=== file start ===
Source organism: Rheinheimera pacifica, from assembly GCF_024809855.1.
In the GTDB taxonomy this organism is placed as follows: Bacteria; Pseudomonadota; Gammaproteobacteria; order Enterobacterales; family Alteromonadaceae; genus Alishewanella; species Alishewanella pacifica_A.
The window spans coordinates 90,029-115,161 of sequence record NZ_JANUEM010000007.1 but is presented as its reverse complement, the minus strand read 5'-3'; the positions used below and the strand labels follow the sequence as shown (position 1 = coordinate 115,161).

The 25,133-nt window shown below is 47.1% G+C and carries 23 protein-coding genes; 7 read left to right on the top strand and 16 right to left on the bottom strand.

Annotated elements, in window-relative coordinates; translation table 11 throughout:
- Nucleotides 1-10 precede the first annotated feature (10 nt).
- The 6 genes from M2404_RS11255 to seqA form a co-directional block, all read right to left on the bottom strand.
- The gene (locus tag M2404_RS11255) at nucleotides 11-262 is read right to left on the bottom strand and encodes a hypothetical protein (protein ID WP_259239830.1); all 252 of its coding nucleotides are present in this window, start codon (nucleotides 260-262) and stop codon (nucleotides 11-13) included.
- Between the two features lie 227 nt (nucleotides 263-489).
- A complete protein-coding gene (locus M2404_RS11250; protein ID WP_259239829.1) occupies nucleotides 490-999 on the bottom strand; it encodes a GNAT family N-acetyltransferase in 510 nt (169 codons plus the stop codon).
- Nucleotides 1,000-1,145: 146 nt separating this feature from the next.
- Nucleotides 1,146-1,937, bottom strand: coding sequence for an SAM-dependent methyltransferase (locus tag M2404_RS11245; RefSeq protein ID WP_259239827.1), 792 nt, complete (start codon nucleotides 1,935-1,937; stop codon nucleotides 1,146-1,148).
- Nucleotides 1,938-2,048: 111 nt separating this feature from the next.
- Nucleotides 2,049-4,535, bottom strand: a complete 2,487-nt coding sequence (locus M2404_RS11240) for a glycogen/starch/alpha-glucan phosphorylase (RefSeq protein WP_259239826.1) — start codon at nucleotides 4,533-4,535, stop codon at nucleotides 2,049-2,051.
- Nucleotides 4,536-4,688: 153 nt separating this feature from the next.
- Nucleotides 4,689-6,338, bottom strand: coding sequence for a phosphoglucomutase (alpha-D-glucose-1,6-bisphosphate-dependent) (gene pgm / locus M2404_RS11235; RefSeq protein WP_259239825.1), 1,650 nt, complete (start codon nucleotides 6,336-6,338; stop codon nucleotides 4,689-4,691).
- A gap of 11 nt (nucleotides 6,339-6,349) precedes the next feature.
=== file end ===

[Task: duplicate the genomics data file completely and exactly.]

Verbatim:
Source organism: Rheinheimera pacifica, from assembly GCF_024809855.1.
In the GTDB taxonomy this organism is placed as follows: Bacteria; Pseudomonadota; Gammaproteobacteria; order Enterobacterales; family Alteromonadaceae; genus Alishewanella; species Alishewanella pacifica_A.
The window spans coordinates 90,029-115,161 of sequence record NZ_JANUEM010000007.1 but is presented as its reverse complement, the minus strand read 5'-3'; the positions used below and the strand labels follow the sequence as shown (position 1 = coordinate 115,161).

The 25,133-nt window shown below is 47.1% G+C and carries 23 protein-coding genes; 7 read left to right on the top strand and 16 right to left on the bottom strand.

Annotated elements, in window-relative coordinates; translation table 11 throughout:
- Nucleotides 1-10 precede the first annotated feature (10 nt).
- The 6 genes from M2404_RS11255 to seqA form a co-directional block, all read right to left on the bottom strand.
- The gene (locus tag M2404_RS11255) at nucleotides 11-262 is read right to left on the bottom strand and encodes a hypothetical protein (protein ID WP_259239830.1); all 252 of its coding nucleotides are present in this window, start codon (nucleotides 260-262) and stop codon (nucleotides 11-13) included.
- Between the two features lie 227 nt (nucleotides 263-489).
- A complete protein-coding gene (locus M2404_RS11250; protein ID WP_259239829.1) occupies nucleotides 490-999 on the bottom strand; it encodes a GNAT family N-acetyltransferase in 510 nt (169 codons plus the stop codon).
- Nucleotides 1,000-1,145: 146 nt separating this feature from the next.
- Nucleotides 1,146-1,937, bottom strand: coding sequence for an SAM-dependent methyltransferase (locus tag M2404_RS11245; RefSeq protein ID WP_259239827.1), 792 nt, complete (start codon nucleotides 1,935-1,937; stop codon nucleotides 1,146-1,148).
- Nucleotides 1,938-2,048: 111 nt separating this feature from the next.
- Nucleotides 2,049-4,535, bottom strand: a complete 2,487-nt coding sequence (locus M2404_RS11240) for a glycogen/starch/alpha-glucan phosphorylase (RefSeq protein WP_259239826.1) — start codon at nucleotides 4,533-4,535, stop codon at nucleotides 2,049-2,051.
- Nucleotides 4,536-4,688: 153 nt separating this feature from the next.
- Nucleotides 4,689-6,338, bottom strand: coding sequence for a phosphoglucomutase (alpha-D-glucose-1,6-bisphosphate-dependent) (gene pgm / locus M2404_RS11235; RefSeq protein WP_259239825.1), 1,650 nt, complete (start codon nucleotides 6,336-6,338; stop codon nucleotides 4,689-4,691).
- A gap of 11 nt (nucleotides 6,339-6,349) precedes the next feature.